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Flatbush Flashback

I Wanted to Be Kerouac

Sal Paradise (Sam Riley) and Dean Moriarty (Garrett Hedlund) in On the Road. Courtesy IFC Films.
We saw On the Road last night, the faithful adaptation of Jack Kerouac's blockbusting 1957 novel/memoir. The film, starring Sam Riley as Sal Paradise/Kerouac and Garrett Hedlund as Dean Moriarty/Neal Cassady was flawed, no question about it. Neither Riley nor Hedlund seemed to have what it takes to fully embody these two mythical characters who are credited with having launched the Beat Generation. But their acting was good enough, and I enjoyed the movie, mostly because it communicated a realistic sense of place and time--America in the late 1940s--and of Kerouac's struggle to become a writer.

Some interviewers have asked me about my influences as a writer, and I usually tell them Hunter Thompson, Henry Miller, and Philip Roth, a "holy trinity" who have profoundly influenced my writing style. But I tend not to mention Kerouac, even though, as readers of Beaver Street know, my nom de porn was Bobby Paradise, a name I chose as a tribute to Kerouac because I saw myself as kind of an X-rated Sal Paradise. Which is to say, the influence Kerouac had upon me was more lifestyle than writing style: When I discovered On the Road in the summer of 1970, I wanted to be Kerouac, and soon embarked on a hitchhiking odyssey that went on for seven years and took me through eastern Canada, Western Europe, all over the USA, and that I employed to get around Brooklyn because it was easier to hitch a ride than it was to wait for a bus or train.

And then there was the scroll, a Kerouacian method I embraced in the heat of transcribing John Lennon’s diaries. Aware that this was going to be a life-changing experience, I wanted to get it all down in my own diaries as I’d never done before. Using an IBM Selectric and a box of teletype paper, I pounded out thousands of words per day for over a year, an endless stream of single-spaced consciousness, some of which a guitarist I was friendly with at the time set to music: Before Lennon seeped into my brain, I wanted to be Kerouac…

Which is why watching On the Road last night set off a nostalgic Kerouacian reverie. We listened to Aztec Two-Step performing The Persecution and Restoration of Dean Moriarty, and I dug out my copy of Allen Ginsberg’s (Carlo Marx in the book and film) The Fall of America, and read from the section titled “Eligies for Neal Cassady 1968.” Ginsberg wrote:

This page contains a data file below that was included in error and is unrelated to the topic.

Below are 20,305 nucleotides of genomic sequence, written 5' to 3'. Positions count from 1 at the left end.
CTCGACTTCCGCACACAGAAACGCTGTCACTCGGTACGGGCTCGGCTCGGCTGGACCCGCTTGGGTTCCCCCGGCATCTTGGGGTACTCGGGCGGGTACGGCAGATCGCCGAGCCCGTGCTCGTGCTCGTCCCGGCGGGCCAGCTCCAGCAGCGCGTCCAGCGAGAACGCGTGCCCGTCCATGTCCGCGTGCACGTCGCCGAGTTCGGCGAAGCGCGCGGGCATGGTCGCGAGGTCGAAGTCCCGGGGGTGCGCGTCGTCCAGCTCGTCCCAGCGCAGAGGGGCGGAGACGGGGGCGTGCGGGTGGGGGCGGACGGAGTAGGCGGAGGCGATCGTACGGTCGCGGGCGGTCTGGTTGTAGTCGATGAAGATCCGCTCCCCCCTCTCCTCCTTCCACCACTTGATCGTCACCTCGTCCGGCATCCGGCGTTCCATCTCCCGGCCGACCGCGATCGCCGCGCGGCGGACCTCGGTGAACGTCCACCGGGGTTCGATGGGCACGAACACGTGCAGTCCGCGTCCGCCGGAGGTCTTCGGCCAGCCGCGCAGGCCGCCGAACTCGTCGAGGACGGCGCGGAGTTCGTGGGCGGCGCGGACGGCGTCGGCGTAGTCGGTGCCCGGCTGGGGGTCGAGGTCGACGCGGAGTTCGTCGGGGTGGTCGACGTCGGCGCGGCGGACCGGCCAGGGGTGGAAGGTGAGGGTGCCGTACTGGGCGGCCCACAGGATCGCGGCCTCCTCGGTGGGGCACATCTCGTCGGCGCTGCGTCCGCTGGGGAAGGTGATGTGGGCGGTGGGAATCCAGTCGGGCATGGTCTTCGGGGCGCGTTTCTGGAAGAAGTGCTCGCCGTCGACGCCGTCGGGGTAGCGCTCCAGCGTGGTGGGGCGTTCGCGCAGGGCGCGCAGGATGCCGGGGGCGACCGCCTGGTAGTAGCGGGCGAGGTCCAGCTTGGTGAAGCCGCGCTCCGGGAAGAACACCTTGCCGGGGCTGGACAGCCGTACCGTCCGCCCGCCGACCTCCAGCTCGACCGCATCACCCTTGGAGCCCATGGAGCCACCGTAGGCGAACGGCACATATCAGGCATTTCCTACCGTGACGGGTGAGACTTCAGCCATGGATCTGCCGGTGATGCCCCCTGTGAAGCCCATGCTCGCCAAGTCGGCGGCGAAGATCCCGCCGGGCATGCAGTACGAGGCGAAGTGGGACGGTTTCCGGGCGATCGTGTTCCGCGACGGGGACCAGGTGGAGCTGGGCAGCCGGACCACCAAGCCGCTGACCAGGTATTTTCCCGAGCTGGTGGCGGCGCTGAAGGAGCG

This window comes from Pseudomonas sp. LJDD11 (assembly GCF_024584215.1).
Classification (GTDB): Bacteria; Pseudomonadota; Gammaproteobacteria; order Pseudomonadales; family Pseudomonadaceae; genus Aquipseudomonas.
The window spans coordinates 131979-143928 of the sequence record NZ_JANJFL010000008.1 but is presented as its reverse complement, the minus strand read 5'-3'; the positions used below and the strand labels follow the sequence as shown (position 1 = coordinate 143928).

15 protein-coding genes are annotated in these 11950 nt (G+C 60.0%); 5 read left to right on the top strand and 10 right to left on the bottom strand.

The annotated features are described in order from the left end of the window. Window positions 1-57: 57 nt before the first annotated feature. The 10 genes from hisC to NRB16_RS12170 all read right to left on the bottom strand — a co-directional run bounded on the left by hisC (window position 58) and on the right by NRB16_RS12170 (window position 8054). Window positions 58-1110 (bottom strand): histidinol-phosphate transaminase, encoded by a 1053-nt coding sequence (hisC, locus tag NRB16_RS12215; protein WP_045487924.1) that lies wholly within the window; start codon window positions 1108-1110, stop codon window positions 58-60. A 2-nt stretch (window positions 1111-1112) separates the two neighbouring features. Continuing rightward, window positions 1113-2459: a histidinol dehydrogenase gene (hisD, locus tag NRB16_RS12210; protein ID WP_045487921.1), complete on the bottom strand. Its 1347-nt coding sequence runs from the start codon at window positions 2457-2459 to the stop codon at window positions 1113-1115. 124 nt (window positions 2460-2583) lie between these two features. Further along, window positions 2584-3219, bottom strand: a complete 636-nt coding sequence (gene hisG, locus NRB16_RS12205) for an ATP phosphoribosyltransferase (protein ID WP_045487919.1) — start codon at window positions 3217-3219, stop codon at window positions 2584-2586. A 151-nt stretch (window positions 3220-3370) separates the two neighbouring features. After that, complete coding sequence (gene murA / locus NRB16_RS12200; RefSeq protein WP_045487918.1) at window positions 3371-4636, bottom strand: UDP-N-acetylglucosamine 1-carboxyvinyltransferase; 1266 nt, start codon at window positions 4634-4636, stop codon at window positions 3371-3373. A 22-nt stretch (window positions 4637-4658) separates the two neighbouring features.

Are you reincarnate? Can ya hear me talkin?/If anyone had the strength to hear the invisible,/And drive thru Maya Wall/you had it —

I wanted to be Neal, too, but that was too dangerous.

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Being Bobby Paradise

Allow me boil down part 1 of my epic Bloodsprayer interview to the top five pull quotes. If this doesn't make you want read the entire interview or maybe even read Beaver Street, I don't know what will. Maybe part 2, which will be posted soon.

"The difference between working on the City College student newspaper OP and working on a porn magazine is the difference between being in a punk band like the Sex Pistols and working on an assembly line in a Chinese dildo factory."

“Porn was transformative, too. I went from being Bob Rosen, starving freelance writer, to being Bobby Paradise, crown prince of the D-Cup boob fiefdom.”

“Canadian censorship laws create a situation where a customs official looks at a photo of a woman jacking off a man with her armpit, labels it ‘degrading,’ and issues a ban on armpit fucking.”

“There will always be people arrested on obscenity charges, be it publishers like Al Goldstein, who were literally asking for it, or some poor schmuck who runs a convenience store in the Bible Belt and sells an especially noxious copy of Hustler to an undercover cop.”

“The contempt with which porn publishers treat their employees is especially pronounced, because in adult entertainment it’s so much easier to see human beings as pieces of meat—it doesn’t matter if they’re editors or porn stars.”

And don’t forget: Group reading celebrating Banned Book Week, featuring authors and porn stars, Thursday, October 4, at 8 P.M. in the upstairs lounge at 2A (25 Avenue A on the corner of Avenue A and East Second Street, in NYC, phone 212-505-2466). And it’s free! More info hereRead More 
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